5 of the worst moments in the career of Jon Jones

HOUSTON, TEXAS - FEBRUARY 08: Jon Jones celebrates his victory over Dominick Reyes in their light heavyweight championship bout during the UFC 247 event at Toyota Center on February 08, 2020 in Houston, Texas. (Photo by Josh Hedges/Zuffa LLC via Getty Images)
HOUSTON, TEXAS - FEBRUARY 08: Jon Jones celebrates his victory over Dominick Reyes in their light heavyweight championship bout during the UFC 247 event at Toyota Center on February 08, 2020 in Houston, Texas. (Photo by Josh Hedges/Zuffa LLC via Getty Images) /

Jon Jones’ latest arrest serves as a reminder that, despite his recent efforts to clean up his image, he’s had an unlawful and controversial nature.

“Some people never change” is probably a phrase that went through the heads of plenty in the MMA community upon reading about UFC light heavyweight champion Jon Jones’ arrest early this morning.

Jones was arrested early in the morning on Thursday, March 26, for aggravated DWI and negligent use of a firearm, as well as possession of an open container and driving with no proof of insurance.

It’s far from the first time Jones has had run-ins with the law, and it’s far from the first time a negative light has been shined on him. For years now, it’s seemed Jones’ biggest enemy — the one opponent he can’t conquer — is himself.

Here are five of those Jones moments:

5. The 2012 DUI arrest

One of the earliest memories of controversy and out-of-the-Octagon issues in Jones’ way came back on the morning of May 19, 2012. Jones hit a pole with his Bentley Continental GT in Binghamton, New York. Jones pled guilty to DUI charges, paid a $1,000 fine, and had his license suspended for six months. Despite his apologies, plenty in the MMA community criticized him for this moment. It would not be Jones’ only vehicular-related incident (there also was that time in 2016 he was pulled over on suspicion of drag racing and called an officer a “pig” and…well, another incident later in this list) — and Jones in-cage career didn’t suffer because of it. But it would mark the start of a plague of controversies for the JacksonWink product.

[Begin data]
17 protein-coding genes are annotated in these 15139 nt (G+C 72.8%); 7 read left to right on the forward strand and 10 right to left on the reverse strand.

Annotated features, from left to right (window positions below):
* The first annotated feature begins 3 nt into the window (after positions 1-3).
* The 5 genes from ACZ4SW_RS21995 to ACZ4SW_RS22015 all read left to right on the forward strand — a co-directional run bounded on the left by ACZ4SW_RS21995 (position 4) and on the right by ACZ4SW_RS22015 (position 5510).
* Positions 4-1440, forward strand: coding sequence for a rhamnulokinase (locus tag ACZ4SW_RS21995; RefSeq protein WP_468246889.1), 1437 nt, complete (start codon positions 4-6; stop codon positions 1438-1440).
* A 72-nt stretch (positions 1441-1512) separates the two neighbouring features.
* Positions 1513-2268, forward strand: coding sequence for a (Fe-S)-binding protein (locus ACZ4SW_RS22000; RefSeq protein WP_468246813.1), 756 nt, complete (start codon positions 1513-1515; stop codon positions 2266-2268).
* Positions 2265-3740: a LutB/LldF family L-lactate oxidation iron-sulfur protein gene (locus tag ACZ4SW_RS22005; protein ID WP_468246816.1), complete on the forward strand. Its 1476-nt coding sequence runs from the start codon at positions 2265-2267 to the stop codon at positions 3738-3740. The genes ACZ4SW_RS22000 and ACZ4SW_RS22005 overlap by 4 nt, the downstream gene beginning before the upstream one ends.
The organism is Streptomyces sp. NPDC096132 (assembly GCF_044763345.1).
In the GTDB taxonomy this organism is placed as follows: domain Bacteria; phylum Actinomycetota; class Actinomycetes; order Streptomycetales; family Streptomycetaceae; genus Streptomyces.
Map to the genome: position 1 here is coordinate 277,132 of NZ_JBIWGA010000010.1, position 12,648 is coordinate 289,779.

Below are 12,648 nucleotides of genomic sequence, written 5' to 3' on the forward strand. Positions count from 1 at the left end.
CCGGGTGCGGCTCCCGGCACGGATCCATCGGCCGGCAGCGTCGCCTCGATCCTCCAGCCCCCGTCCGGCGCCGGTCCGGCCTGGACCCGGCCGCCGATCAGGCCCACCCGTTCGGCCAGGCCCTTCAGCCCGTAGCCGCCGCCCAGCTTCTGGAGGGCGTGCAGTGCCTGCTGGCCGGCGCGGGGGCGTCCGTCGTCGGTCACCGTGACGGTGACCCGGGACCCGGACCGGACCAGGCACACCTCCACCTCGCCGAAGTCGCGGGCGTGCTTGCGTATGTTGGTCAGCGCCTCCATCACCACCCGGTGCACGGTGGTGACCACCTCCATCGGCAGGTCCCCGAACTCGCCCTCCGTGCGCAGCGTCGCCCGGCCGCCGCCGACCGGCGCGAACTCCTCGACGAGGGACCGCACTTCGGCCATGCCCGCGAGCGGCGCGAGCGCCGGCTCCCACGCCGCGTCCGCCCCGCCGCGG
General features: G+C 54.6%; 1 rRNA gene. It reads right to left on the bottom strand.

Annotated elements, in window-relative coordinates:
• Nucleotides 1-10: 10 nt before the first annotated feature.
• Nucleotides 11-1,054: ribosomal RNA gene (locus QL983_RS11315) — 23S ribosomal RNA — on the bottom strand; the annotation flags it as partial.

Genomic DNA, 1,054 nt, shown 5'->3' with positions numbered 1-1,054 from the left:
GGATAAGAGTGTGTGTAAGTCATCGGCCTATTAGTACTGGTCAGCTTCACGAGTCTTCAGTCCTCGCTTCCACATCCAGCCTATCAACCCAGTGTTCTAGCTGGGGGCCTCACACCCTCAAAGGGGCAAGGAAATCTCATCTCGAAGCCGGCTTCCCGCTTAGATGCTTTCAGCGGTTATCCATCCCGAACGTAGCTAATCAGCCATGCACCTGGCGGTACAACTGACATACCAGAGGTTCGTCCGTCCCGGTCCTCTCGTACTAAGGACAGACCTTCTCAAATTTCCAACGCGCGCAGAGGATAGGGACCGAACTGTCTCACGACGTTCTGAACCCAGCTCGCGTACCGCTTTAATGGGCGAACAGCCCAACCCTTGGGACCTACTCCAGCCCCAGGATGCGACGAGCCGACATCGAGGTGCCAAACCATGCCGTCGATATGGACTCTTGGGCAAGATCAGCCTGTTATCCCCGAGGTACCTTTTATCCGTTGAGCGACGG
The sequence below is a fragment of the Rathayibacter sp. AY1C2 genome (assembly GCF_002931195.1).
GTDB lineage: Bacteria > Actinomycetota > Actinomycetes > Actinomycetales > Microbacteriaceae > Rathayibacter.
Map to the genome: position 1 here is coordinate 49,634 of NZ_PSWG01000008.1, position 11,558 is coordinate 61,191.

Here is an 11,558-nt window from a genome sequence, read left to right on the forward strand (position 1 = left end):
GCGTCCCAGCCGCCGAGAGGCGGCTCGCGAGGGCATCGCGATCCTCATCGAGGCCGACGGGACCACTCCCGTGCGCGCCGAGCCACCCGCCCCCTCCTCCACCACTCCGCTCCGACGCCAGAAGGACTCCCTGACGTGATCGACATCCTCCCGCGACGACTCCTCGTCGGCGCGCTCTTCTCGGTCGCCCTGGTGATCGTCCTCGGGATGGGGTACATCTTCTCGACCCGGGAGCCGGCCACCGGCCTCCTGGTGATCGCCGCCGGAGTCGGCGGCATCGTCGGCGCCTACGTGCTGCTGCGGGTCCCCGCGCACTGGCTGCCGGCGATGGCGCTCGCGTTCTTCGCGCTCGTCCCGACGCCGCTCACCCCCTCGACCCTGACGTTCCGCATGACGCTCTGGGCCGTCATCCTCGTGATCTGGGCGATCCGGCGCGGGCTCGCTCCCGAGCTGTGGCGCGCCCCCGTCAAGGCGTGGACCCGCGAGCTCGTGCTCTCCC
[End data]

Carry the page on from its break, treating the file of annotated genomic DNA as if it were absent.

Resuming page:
4. The UFC 151 cancelation

Jones was originally slated to defend the UFC light heavyweight championship against Dan Henderson in the main event of UFC 151 on Sept. 1, 2012. But on Aug. 23, 2012, UFC President Dana White stunned the MMA world when he announced Henderson — despite his best attempts to work through the pain for three weeks — had suffered a tear in his MCL and UFC 151 would be the first event in the promotion’s history to be canceled.

During that press conference call where he made the announcement, White went on a major tirade against Jones and coach Greg Jackson, considering them killers of the sport, and revealing that Jones and his team turned down a fight with Chael Sonnen, who was ready to step in on eight days’ notice. Not all agreed on Jones and Jackson taking the blame — some pointed to Henderson’s wait, others to the UFC’s increasing in events causing less available fighters — it’s without a doubt Jones’ image took yet another hit in 2012 with this event.

3. 2016 failed drug test, removal from UFC 200

Jones’ failed drug test prior to UFC 200 was not his first — he had tested positive for a cocaine metabolite prior to UFC 182 (though the test result wasn’t revealed until after the card) — but it without a doubt left a big impact on the UFC, let alone Jones himself.